Tropical Depression Two forms from Invest 98L

By: Dr. Jeff Masters , 9:33 PM GMT on July 17, 2011

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Tropical Depression Two (TD2) formed from Invest 98L this afternoon. Hurricane Hunters flew into the suspect area and found a surface circulation north of the Bahamas, with maximum sustained winds of 35 mph. They also determined the system had become warm core—a characteristic that must be present in order to declare a tropical cyclone. Satellite imagery continues to show the system is becoming more organized with a stronger circulation. Wind shear is forecast to remain favorable for the system until Tuesday or Wednesday when higher shear will slide in from the north. Sea surface temperatures are warm enough to sustain a tropical storm.


Figure 1. Satellite imagery of Tropical Depression Two in the Atlantic, east of Florida. This graphic will update to the current satellite imagery.


Figure 2. Official 5-day forecast for Tropical Depression Two. This graphic will remain current.

Forecast for TD2

The models are coming into better agreement as TD2 has become more organized. In terms of dynamical forecast models, the HWRF and GFS both forecast TD2 to max out just above tropical storm strenth. HWRF intensifies TD2 to around 47 mph in the next 24 hours, whereas GFS is a bit slower to bring the system up to tropical storm status. Two statistical models, the DSHP (SHIPS model that includes land interaction) and the LGEM (Logistical Growth Equation Model) both intensify TD2 to a moderate tropical storm over the next 2-3 days.

There tends to be a lot of uncertainty involved with tropical cyclones that form under these circumstances, but our forecast remains in line with the National Hurricane Center and the reliable forecast models. TD2 will move slowly to the northeast in weak steering currents over the next few days before eventually becoming an extratropical storm. There is minimal chance that this system will cross over Florida into the Gulf of Mexico. Timing and path depend heavily on how intense the cyclone gets, as Jeff mentioned in his blog earlier today. A weaker storm will tend to stay south, whereas a stronger storm will grow taller in the atmosphere and winds at higher levels will influence it and steer it northeast.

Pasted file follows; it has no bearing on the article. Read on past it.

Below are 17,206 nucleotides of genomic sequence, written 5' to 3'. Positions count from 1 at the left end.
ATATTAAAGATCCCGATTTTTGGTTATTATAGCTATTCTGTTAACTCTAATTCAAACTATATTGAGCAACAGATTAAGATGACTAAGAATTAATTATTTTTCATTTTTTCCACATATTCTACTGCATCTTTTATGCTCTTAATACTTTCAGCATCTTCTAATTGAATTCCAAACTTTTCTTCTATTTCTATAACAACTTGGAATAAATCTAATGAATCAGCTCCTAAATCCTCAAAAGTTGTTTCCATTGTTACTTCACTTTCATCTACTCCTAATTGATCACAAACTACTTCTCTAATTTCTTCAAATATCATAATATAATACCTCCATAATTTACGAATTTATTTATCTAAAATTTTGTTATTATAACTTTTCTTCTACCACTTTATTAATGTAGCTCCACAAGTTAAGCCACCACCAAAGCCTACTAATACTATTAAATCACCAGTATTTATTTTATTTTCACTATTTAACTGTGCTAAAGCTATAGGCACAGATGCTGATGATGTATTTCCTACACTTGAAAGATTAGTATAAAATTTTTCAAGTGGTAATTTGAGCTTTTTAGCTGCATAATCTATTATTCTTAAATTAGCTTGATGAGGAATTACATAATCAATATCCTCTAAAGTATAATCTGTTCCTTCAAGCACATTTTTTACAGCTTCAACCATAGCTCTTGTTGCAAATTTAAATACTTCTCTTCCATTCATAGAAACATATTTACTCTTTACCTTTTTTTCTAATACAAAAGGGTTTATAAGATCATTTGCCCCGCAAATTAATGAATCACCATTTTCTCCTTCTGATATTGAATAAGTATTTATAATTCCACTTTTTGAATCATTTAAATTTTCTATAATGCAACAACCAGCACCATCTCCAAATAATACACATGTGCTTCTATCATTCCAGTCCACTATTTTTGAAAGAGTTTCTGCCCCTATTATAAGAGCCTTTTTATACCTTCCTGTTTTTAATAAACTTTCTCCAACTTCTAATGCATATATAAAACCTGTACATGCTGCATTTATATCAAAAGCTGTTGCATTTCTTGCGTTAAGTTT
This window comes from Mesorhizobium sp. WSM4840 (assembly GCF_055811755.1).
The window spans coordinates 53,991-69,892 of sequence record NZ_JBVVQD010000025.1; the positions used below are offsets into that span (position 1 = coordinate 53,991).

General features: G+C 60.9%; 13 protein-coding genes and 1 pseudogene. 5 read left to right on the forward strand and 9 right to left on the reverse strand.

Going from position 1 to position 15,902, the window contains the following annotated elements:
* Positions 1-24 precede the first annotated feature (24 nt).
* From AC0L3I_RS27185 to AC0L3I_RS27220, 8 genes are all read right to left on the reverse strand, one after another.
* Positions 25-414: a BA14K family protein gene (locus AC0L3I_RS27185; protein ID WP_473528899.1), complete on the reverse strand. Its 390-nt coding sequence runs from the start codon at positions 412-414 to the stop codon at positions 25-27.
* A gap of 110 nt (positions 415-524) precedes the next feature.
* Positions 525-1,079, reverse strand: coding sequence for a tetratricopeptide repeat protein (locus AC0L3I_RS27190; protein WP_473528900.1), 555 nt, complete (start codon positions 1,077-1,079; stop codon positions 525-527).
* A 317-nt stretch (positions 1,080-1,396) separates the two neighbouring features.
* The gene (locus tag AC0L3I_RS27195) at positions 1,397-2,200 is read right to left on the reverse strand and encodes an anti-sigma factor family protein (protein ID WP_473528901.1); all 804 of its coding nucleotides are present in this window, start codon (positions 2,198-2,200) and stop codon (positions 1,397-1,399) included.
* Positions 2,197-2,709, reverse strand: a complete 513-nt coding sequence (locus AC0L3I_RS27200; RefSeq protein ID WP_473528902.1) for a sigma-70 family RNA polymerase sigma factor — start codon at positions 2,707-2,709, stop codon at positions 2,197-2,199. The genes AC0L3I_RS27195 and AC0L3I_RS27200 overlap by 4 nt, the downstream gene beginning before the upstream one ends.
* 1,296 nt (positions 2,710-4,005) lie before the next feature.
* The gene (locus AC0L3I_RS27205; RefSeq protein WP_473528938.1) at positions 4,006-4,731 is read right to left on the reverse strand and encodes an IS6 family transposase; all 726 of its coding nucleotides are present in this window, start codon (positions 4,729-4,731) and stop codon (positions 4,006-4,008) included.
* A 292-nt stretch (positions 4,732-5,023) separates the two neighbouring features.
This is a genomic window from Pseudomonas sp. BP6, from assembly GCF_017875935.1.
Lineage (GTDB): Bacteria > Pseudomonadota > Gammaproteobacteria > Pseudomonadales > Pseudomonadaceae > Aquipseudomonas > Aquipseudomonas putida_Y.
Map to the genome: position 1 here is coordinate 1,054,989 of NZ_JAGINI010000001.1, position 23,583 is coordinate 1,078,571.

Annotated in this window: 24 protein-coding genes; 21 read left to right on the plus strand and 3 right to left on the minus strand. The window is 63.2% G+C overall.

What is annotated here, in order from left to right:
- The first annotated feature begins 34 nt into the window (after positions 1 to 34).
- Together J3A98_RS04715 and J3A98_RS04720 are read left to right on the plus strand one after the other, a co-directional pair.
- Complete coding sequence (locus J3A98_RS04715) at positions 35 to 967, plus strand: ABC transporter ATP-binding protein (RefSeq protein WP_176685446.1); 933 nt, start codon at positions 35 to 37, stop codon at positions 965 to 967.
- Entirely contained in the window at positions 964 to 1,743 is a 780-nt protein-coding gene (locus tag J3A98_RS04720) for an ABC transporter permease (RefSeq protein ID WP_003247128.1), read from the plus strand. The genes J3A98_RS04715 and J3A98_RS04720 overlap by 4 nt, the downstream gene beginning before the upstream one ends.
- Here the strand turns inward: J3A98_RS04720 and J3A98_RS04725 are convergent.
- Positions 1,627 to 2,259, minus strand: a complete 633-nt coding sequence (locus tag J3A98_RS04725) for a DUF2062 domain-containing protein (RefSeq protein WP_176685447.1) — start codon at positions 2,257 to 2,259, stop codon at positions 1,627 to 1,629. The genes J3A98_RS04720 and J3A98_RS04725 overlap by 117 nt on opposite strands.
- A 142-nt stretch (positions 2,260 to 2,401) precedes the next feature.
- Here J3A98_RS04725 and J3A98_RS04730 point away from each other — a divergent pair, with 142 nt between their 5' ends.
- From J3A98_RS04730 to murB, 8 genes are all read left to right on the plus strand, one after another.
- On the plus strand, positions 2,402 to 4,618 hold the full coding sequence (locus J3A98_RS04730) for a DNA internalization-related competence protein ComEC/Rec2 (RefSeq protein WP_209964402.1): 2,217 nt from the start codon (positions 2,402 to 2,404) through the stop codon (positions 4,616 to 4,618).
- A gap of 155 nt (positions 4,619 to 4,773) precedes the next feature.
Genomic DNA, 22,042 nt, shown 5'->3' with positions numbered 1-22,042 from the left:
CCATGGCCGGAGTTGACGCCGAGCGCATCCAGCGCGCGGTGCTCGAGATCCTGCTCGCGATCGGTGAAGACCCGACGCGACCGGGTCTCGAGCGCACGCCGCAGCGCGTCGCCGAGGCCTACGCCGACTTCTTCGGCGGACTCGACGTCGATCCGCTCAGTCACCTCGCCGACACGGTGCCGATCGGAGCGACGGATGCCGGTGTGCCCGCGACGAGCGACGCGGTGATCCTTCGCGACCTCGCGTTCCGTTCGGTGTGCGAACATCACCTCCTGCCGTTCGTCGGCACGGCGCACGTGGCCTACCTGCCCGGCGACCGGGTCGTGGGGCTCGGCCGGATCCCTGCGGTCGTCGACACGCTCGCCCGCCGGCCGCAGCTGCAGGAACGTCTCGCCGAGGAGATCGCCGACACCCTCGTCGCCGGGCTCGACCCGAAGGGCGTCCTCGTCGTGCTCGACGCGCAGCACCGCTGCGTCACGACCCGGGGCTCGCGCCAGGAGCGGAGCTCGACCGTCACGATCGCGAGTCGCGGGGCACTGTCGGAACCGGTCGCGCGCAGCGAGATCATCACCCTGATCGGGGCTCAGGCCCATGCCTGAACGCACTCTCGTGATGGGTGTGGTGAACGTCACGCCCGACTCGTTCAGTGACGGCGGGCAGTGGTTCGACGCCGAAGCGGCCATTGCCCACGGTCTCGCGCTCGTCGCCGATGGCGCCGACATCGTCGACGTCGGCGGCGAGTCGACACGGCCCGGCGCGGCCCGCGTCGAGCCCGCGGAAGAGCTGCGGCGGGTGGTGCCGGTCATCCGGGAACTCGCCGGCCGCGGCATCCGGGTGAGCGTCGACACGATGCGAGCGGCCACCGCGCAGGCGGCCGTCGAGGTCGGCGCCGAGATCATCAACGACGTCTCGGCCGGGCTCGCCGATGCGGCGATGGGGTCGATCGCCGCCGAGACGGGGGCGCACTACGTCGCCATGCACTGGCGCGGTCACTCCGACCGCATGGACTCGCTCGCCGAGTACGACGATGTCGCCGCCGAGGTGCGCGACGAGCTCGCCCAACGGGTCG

None of the reliable models predict tropical cyclone development over the remainder of the Atlantic through July 23.

Angela

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Quoting SouthDadeFish:
1001mb... Goodnight everyone.


my eyes are crossing too, goodnite
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Quoting SouthDadeFish:
1001mb... Goodnight everyone.
Good night. I'll probably be up until the 5a.m update, lol.
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1001mb... Goodnight everyone.
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Post 882 jrrp
I am on my blackberry and can't really make that out on my screen. What does it show? Thanks
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Quoting cchsweatherman:


In order for the forecast to be correct, we will need to see northward motion within the next 24 hours with Tropical Storm Bret, which is showing no signs of doing so yet. If not, then this could become a different ball game as ridging will build in and the trough will be exiting.


time will only tell...
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920. JLPR2
Quoting JRRP:

yes

CMC muestra algo pasando bien la norte de las antillas....


El CMC muestra un pedazo de energía desprendiendose de la parte superior del disturbio y no el disturbio como tal, por eso lo pasa tan al norte.

Seems that I'll have a disturbance in my area just in time to ruin a long weekend. -.-